Survey of materials containing cobalt to promote procurement in a manner not to drive environmental destruction and human rights violation.
|Survey once a year|
|Financial evaluation||Evaluating a supplier's financial standing to ensure continuous and stable transactions with the supplier. Mutual deliberation and implementation of improvement measures as necessary||At least once per year|
In asking critical suppliers to answer RBA compliant self-check, we at the OMRON Group offer them learning opportunities, such as opinion exchanges and meetings aiming to make improvements to achieve goals. Especially, with regard to processed product suppliers, we visit their sites as necessary and hold meetings while being updated on their onsite status.
In addition to requesting that suppliers conform to OMRON Group Sustainable Procurement Guidelines, we at the Group also conduct questionnaire surveys, distributing self-assessment sheets to all suppliers and asking them to check their implementation and compliance regarding the guidelines on their own initiative at least once every three years, so as to improve their practices. Our target is to have all suppliers to conduct the assessment.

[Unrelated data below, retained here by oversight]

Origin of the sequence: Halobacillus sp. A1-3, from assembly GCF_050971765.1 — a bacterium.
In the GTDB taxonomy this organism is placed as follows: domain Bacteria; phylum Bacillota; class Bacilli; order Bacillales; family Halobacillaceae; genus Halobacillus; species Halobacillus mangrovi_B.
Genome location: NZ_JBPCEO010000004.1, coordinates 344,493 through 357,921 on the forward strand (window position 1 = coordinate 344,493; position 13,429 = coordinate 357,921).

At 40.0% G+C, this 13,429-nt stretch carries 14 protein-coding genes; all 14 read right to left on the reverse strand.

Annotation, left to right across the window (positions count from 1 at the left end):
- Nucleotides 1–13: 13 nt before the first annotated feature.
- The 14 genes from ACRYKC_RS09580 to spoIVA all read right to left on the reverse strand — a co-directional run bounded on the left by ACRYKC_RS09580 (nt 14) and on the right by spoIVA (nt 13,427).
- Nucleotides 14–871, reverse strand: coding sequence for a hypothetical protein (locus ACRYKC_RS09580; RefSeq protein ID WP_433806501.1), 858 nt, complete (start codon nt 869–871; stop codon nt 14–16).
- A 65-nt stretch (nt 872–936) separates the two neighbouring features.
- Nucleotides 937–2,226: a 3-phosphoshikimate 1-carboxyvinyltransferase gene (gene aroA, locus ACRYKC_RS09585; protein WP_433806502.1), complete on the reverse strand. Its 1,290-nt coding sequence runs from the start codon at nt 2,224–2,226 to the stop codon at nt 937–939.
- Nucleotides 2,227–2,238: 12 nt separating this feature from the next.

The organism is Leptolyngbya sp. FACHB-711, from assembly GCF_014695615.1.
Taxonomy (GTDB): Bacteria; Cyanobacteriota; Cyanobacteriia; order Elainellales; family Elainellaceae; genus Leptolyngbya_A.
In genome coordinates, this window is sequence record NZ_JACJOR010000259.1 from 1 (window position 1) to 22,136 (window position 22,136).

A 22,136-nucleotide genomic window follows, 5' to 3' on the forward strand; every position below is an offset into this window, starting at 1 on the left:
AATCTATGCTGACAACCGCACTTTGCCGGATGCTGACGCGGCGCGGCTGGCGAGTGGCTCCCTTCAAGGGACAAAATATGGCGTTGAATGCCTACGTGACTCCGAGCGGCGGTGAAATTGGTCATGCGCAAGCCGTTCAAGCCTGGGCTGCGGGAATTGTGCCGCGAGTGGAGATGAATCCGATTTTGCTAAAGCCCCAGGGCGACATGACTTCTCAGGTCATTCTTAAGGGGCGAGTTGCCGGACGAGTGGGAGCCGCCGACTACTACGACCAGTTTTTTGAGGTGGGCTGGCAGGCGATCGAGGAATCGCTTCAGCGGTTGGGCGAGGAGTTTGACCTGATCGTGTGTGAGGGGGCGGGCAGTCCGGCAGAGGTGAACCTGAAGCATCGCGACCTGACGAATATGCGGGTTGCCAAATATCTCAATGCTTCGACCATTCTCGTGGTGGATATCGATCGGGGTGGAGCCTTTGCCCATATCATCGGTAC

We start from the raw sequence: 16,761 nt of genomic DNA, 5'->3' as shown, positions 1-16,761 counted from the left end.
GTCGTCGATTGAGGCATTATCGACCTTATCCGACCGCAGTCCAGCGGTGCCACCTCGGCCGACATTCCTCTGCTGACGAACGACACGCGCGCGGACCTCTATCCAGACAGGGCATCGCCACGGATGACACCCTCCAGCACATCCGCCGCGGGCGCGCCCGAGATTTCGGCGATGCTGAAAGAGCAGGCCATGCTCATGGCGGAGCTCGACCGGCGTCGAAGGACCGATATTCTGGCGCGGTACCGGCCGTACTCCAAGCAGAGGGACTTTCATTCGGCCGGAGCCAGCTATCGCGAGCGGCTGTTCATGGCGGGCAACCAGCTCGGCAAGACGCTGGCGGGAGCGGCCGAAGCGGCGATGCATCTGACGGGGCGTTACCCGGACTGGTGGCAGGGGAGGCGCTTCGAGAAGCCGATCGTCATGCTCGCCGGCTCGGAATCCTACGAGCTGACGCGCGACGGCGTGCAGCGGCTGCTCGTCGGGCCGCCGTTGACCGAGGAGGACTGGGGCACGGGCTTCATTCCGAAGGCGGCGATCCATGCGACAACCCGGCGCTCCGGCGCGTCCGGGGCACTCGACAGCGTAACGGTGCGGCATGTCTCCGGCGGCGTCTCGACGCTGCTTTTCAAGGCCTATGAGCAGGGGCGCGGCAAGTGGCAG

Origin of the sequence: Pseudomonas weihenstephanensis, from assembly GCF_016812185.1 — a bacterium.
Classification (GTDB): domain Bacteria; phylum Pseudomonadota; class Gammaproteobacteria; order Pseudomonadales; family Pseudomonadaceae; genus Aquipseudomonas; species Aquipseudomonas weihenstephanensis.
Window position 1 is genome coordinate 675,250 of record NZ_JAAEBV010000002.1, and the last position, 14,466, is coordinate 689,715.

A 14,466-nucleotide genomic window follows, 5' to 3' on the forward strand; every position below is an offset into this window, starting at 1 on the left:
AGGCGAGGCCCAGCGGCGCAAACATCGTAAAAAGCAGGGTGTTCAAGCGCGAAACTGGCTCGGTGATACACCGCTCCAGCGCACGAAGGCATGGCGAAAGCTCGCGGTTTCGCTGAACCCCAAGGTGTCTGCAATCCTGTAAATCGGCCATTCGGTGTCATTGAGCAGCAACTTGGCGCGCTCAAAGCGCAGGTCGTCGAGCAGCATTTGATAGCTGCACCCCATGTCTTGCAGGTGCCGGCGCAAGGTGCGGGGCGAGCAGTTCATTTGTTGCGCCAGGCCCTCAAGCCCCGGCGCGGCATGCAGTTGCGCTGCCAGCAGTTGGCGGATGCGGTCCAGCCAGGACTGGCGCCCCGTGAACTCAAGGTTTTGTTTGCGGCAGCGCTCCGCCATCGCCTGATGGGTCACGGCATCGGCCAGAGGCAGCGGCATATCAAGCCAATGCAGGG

In fiscal 2021, we asked 909 suppliers in Asia/Pacific to conduct self-checks, with all of them providing responses.
We ask critical suppliers to conduct annual self-assessments and self-improvement by using RBA Corporate Level SAQ (Responsible Business Alliance Self-Assessment Questionnaire), a RBA evaluation tool.
In fiscal 2021, 50 critical suppliers conducted the self-check assessment.
For suppliers deemed to have sustainability risks as a result of our surveys/audits, we request them to submit improvement plans and take corrective actions. Should there be a critical compliance violation, including violation of environmental, social and governance aspects, we have a policy and procedure in place, including actions to review a contract.